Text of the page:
September 23, 2008

Fitzgerald's "The Aeneid"

If the word "classics" intimidates you, consider the Fitzgerald translation of The Aeneid. I never could abide the Dryden long enough to get past the first page: all that incessant rhyming! (I don't understand this compunction to rhyme translated verse—haiku, for example—since it means imposing a form on a form already distorted by the translation process.)

Granted, even with that hurdle mostly surmounted, there are still obstacles: lots of names I have no idea how to pronounce, bounteous references to historical incidents and heroic characters I know too little about, portentous foreshadowings such as Hannibal crossing the Alps and Caesar crossing the Rubicon that I missed completely until I read Fitzgerald's commentary at the end.

Nevertheless, a good story is a good story, and this is a ripping good yarn. A strong authorial voice (it helps to read it aloud in your head as you go along) and a galloping pace guaranteed to fill the cheap seats, while sneaking in enough high-brow commentary to keep the intellectuals tuned in. It convinces me that, indeed, Sam Raimi is the definitive modern interpreter of the Greco-Roman tradition.

Of course, Shakespeare accomplished the same. And like Shakespeare, Virgil is a master of the concrete metaphor and the action verb, as well as being an astute observer of human behavior. His analysis of how small dust-ups can lead (or be manipulated) into all-out war resonates well with contemporary geopolitics.

And there's something for everybody. Today it'd be called Aeneas, the miniseries. Every element of the modern dramatic style is touched upon at some point: man against man, man against nature, man against god, man against himself; you've got romance, adventure, political intrigue. A whole chapter for sport enthusiasts. And lots of combat scenes.

With lots of explicit detail, who stabbed who where, and where the blood and guts went. This isn't depersonalized violence. Before some poor piker gets his head whacked off, Virgil takes a few moments to tell us who he is, where he came from, what he had for breakfast, and how he loved his mom. It's rather disturbing, frankly.

All of this plays out under the gaze of the Roman pantheon, which is half the fun. Jupiter tries very hard to be a good deist—not getting involved unless to answer pleas based on individual merit—except that Juno and Venus are running around getting the rest of the gods involved in their knock-down, drag-out proxy war.

Juno, for reasons I am not well-informed about enough to explain, hates the Trojans with a white-hot passion. Aeneas, leader of the Trojans, is Venus's son by a mortal father (these gods are unapologetically polyandrous). Having grown up with the Botticellian image fixed in my mind, Virgil's Venus was a pleasant surprise. None of this demure, floating in on the half-shell stuff. She's tough, feisty, cunning, loyal (to Aeneas, that is; when she snuggles up to husband Vulcan to get him to crank out some quality armaments for the Trojans, he grouses, "You know, I'd do it even if you didn't sleep with me").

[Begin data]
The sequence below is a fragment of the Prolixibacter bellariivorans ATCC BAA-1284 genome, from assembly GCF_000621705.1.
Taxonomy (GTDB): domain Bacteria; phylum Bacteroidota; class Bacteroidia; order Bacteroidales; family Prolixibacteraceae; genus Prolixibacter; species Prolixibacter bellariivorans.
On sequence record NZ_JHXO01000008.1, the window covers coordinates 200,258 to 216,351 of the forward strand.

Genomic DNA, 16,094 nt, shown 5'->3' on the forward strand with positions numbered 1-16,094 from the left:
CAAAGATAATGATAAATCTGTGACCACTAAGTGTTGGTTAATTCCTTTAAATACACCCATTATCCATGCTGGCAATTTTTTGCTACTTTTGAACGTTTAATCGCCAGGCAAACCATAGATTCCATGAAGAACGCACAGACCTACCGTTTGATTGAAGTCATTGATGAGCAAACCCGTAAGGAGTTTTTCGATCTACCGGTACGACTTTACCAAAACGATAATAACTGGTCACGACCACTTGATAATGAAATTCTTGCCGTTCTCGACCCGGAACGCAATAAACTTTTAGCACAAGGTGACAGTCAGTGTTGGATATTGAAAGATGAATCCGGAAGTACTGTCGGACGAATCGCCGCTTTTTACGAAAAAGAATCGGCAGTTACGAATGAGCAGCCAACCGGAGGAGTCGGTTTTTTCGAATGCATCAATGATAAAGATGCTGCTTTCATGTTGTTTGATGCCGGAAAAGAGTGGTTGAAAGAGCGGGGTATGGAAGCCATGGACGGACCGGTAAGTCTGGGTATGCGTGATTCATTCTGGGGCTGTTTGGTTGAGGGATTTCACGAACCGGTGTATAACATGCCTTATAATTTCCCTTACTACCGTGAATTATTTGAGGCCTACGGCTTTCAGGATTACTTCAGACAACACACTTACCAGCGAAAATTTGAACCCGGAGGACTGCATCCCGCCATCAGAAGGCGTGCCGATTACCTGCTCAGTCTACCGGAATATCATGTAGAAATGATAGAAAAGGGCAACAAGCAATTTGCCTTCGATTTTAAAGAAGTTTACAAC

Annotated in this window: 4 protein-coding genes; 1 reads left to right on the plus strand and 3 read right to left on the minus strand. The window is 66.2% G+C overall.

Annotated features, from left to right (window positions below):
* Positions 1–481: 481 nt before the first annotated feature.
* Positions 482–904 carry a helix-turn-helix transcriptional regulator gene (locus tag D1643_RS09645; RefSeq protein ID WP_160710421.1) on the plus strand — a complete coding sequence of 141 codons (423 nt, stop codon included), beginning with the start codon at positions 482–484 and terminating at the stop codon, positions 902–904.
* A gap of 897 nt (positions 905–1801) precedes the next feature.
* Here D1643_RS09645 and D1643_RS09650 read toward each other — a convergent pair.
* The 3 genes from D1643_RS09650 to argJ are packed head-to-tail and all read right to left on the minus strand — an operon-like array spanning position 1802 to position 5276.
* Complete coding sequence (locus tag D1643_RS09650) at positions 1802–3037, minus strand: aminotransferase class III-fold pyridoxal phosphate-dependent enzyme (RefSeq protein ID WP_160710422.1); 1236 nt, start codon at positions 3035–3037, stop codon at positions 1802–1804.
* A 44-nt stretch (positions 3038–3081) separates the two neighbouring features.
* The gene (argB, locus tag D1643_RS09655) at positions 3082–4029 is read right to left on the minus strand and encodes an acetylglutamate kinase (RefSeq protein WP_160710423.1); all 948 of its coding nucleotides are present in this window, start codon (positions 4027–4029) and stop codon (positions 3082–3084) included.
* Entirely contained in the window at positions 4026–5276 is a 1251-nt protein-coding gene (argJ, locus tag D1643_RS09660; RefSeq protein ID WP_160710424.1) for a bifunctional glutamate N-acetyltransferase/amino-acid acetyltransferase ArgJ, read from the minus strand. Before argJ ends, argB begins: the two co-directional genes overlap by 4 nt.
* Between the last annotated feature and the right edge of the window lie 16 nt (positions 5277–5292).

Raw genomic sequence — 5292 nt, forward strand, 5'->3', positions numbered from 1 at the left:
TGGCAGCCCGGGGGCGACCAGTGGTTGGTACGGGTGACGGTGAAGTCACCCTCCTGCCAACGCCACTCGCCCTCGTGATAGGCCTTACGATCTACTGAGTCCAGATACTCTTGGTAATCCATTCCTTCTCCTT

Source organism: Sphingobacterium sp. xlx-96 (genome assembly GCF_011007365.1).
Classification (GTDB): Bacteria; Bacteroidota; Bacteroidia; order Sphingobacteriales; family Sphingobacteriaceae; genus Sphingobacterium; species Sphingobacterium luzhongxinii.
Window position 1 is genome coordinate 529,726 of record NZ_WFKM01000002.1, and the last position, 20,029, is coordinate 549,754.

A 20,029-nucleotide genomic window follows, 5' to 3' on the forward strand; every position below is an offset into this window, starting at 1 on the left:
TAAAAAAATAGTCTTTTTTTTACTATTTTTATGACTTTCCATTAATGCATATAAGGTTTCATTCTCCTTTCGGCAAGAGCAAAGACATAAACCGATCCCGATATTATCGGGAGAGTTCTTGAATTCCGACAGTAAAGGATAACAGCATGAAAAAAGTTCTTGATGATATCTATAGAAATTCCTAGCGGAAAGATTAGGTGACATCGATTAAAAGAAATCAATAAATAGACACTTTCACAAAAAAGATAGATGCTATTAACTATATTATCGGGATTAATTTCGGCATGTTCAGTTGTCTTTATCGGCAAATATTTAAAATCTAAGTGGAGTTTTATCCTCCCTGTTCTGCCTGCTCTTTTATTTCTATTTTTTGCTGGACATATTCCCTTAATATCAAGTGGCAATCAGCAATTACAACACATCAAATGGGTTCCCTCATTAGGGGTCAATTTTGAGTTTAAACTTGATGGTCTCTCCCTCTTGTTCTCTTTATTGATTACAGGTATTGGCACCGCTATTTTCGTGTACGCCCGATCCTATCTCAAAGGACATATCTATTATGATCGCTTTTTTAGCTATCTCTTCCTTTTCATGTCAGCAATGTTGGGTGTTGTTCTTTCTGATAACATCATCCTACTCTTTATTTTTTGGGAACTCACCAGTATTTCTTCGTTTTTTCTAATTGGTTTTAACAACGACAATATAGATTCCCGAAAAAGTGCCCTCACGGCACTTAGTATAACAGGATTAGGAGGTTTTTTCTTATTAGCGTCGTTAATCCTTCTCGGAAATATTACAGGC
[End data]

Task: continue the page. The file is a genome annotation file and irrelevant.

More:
There are a number of strong female characters. Camilla, for example, kicks Trojan butt all over the place, and Juturna, Turnus's nymph half-sister, does Juno's dirty work, mostly in order to keep her brother (the villain in the piece) from getting killed by Aeneas. Though in the ends-justify-being-plain-mean department, Juno is way ahead of all of them. Husband Jupiter finally pulls her aside and says, "Enough already!" In an ironic twist, Juno wins for losing: as part of the deal, the Trojan identity is subsumed by the Etruscan Italians.

Fitzgerald comments on the curiosity of the Romans (way, way after the fact) identifying with the Trojans in their founding myths, along with a fair amount of trashing of the Greek demigods (i.e., all the enemies of the Trojans) in the tale. It was a way of one-upping Greek civilization while stealing from it.

What impresses me the most is the extent to which The Aeneid fits into the modern, western, narrative tradition, both in style and subject matter. And, additionally, how un-odd the religious context is. Many scenes of sacrificing animals and beseeching gods could easily be confused with Old Testament accounts.

Consider as well the concept of the hero being the child of a god and mortal parent. The transition from patron god to patron saint is a simple one. I think Virgil would be at home with the theological dynamics of Touched by an Angel. For example, like Juno and Venus, Camilla's patron god, Diana, is limited in the extent to which she can interfere with Fate and keep Camilla from harm once she decides to join forces with Turnus. Human free will seems to rule the liberty of the gods rather than the other way around.

It makes me believe that Rome never fell. In the same way that China absorbed invader after invader, instead of conquering Rome, the barbarians from Northern Europe became Roman, and so brought to Britain and then to America that self-dramatizing, essentially Ptolemaic view of ourselves. The universe revolves around us—we are the cause of everything good or bad that happens—and in the end, if we pray to the proper gods, they will be on our side.

(John Hamer analogizes The Aeneid with The Book of Mormon. I consider the comparison apt.)

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# posted by Blogger Kate Woodbury
9/26/2008 3:12 PM   
Hi, Eugene! John Hamer's post (and subsequent comments) got me ruminating. I've posted my ruminations on Votaries. My ruminations aren't so much responses as associated thoughts (same ballpark/different League).